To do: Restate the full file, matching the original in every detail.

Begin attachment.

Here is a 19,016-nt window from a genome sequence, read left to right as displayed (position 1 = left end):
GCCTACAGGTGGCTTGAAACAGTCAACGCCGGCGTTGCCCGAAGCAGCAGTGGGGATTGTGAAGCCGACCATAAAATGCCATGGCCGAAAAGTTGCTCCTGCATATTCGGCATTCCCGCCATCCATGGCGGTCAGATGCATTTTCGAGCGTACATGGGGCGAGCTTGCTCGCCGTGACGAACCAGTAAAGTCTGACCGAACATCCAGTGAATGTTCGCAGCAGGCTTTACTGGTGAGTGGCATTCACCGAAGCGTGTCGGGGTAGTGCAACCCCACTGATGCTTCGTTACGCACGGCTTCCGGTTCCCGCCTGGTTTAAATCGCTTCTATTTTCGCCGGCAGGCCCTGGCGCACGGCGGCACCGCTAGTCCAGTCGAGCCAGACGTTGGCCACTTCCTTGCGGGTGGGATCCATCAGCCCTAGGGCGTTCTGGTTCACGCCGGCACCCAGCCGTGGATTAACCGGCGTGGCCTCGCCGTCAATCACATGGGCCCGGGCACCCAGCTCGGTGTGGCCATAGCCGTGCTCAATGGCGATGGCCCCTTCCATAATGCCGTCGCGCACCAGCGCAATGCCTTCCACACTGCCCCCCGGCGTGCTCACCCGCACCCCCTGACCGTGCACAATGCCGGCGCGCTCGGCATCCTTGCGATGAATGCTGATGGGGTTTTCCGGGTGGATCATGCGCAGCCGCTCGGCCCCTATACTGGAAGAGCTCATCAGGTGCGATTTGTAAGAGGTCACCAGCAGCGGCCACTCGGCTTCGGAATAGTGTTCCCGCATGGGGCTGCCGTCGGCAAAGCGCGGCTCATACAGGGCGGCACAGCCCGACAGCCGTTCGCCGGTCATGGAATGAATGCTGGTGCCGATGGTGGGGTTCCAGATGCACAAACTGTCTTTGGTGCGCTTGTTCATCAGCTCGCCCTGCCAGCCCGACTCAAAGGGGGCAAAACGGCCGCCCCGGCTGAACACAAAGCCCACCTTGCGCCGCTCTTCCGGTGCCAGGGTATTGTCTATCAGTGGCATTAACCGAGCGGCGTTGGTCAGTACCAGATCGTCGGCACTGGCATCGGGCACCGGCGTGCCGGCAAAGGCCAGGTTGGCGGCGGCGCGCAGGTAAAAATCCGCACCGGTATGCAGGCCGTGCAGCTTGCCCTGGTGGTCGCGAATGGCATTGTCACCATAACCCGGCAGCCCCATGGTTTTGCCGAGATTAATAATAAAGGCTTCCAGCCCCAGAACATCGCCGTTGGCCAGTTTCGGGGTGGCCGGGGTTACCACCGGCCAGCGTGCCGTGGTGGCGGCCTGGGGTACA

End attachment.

Here is a 19,016-nt window from a genome sequence, read left to right as displayed (position 1 = left end):
GCCTACAGGTGGCTTGAAACAGTCAACGCCGGCGTTGCCCGAAGCAGCAGTGGGGATTGTGAAGCCGACCATAAAATGCCATGGCCGAAAAGTTGCTCCTGCATATTCGGCATTCCCGCCATCCATGGCGGTCAGATGCATTTTCGAGCGTACATGGGGCGAGCTTGCTCGCCGTGACGAACCAGTAAAGTCTGACCGAACATCCAGTGAATGTTCGCAGCAGGCTTTACTGGTGAGTGGCATTCACCGAAGCGTGTCGGGGTAGTGCAACCCCACTGATGCTTCGTTACGCACGGCTTCCGGTTCCCGCCTGGTTTAAATCGCTTCTATTTTCGCCGGCAGGCCCTGGCGCACGGCGGCACCGCTAGTCCAGTCGAGCCAGACGTTGGCCACTTCCTTGCGGGTGGGATCCATCAGCCCTAGGGCGTTCTGGTTCACGCCGGCACCCAGCCGTGGATTAACCGGCGTGGCCTCGCCGTCAATCACATGGGCCCGGGCACCCAGCTCGGTGTGGCCATAGCCGTGCTCAATGGCGATGGCCCCTTCCATAATGCCGTCGCGCACCAGCGCAATGCCTTCCACACTGCCCCCCGGCGTGCTCACCCGCACCCCCTGACCGTGCACAATGCCGGCGCGCTCGGCATCCTTGCGATGAATGCTGATGGGGTTTTCCGGGTGGATCATGCGCAGCCGCTCGGCCCCTATACTGGAAGAGCTCATCAGGTGCGATTTGTAAGAGGTCACCAGCAGCGGCCACTCGGCTTCGGAATAGTGTTCCCGCATGGGGCTGCCGTCGGCAAAGCGCGGCTCATACAGGGCGGCACAGCCCGACAGCCGTTCGCCGGTCATGGAATGAATGCTGGTGCCGATGGTGGGGTTCCAGATGCACAAACTGTCTTTGGTGCGCTTGTTCATCAGCTCGCCCTGCCAGCCCGACTCAAAGGGGGCAAAACGGCCGCCCCGGCTGAACACAAAGCCCACCTTGCGCCGCTCTTCCGGTGCCAGGGTATTGTCTATCAGTGGCATTAACCGAGCGGCGTTGGTCAGTACCAGATCGTCGGCACTGGCATCGGGCACCGGCGTGCCGGCAAAGGCCAGGTTGGCGGCGGCGCGCAGGTAAAAATCCGCACCGGTATGCAGGCCGTGCAGCTTGCCCTGGTGGTCGCGAATGGCATTGTCACCATAACCCGGCAGCCCCATGGTTTTGCCGAGATTAATAATAAAGGCTTCCAGCCCCAGAACATCGCCGTTGGCCAGTTTCGGGGTGGCCGGGGTTACCACCGGCCAGCGTGCCGTGGTGGCGGCCTGGGGTACA